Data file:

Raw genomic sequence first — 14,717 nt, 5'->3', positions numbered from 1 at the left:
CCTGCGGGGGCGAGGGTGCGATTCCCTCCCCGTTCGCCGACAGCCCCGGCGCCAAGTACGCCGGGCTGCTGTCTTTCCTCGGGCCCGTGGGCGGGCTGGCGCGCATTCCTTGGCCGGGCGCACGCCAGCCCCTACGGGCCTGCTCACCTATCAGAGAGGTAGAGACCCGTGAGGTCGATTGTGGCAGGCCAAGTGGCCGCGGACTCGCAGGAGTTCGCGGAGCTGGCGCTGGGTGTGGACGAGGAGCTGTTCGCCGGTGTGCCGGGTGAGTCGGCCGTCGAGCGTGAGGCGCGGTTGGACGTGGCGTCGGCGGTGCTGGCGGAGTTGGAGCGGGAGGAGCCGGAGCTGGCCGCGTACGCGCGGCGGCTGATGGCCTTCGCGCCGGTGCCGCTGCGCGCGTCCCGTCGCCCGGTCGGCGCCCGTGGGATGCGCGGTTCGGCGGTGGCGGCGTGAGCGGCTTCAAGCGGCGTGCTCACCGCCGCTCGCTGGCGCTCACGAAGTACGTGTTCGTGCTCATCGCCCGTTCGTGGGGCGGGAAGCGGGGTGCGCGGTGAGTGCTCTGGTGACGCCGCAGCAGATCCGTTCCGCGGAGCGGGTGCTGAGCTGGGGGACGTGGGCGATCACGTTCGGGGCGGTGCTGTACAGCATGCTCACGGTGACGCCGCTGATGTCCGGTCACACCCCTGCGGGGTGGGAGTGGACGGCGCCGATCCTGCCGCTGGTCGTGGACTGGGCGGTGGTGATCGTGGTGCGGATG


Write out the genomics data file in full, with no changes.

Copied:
Raw genomic sequence first — 14,717 nt, 5'->3', positions numbered from 1 at the left:
CCTGCGGGGGCGAGGGTGCGATTCCCTCCCCGTTCGCCGACAGCCCCGGCGCCAAGTACGCCGGGCTGCTGTCTTTCCTCGGGCCCGTGGGCGGGCTGGCGCGCATTCCTTGGCCGGGCGCACGCCAGCCCCTACGGGCCTGCTCACCTATCAGAGAGGTAGAGACCCGTGAGGTCGATTGTGGCAGGCCAAGTGGCCGCGGACTCGCAGGAGTTCGCGGAGCTGGCGCTGGGTGTGGACGAGGAGCTGTTCGCCGGTGTGCCGGGTGAGTCGGCCGTCGAGCGTGAGGCGCGGTTGGACGTGGCGTCGGCGGTGCTGGCGGAGTTGGAGCGGGAGGAGCCGGAGCTGGCCGCGTACGCGCGGCGGCTGATGGCCTTCGCGCCGGTGCCGCTGCGCGCGTCCCGTCGCCCGGTCGGCGCCCGTGGGATGCGCGGTTCGGCGGTGGCGGCGTGAGCGGCTTCAAGCGGCGTGCTCACCGCCGCTCGCTGGCGCTCACGAAGTACGTGTTCGTGCTCATCGCCCGTTCGTGGGGCGGGAAGCGGGGTGCGCGGTGAGTGCTCTGGTGACGCCGCAGCAGATCCGTTCCGCGGAGCGGGTGCTGAGCTGGGGGACGTGGGCGATCACGTTCGGGGCGGTGCTGTACAGCATGCTCACGGTGACGCCGCTGATGTCCGGTCACACCCCTGCGGGGTGGGAGTGGACGGCGCCGATCCTGCCGCTGGTCGTGGACTGGGCGGTGGTGATCGTGGTGCGGATG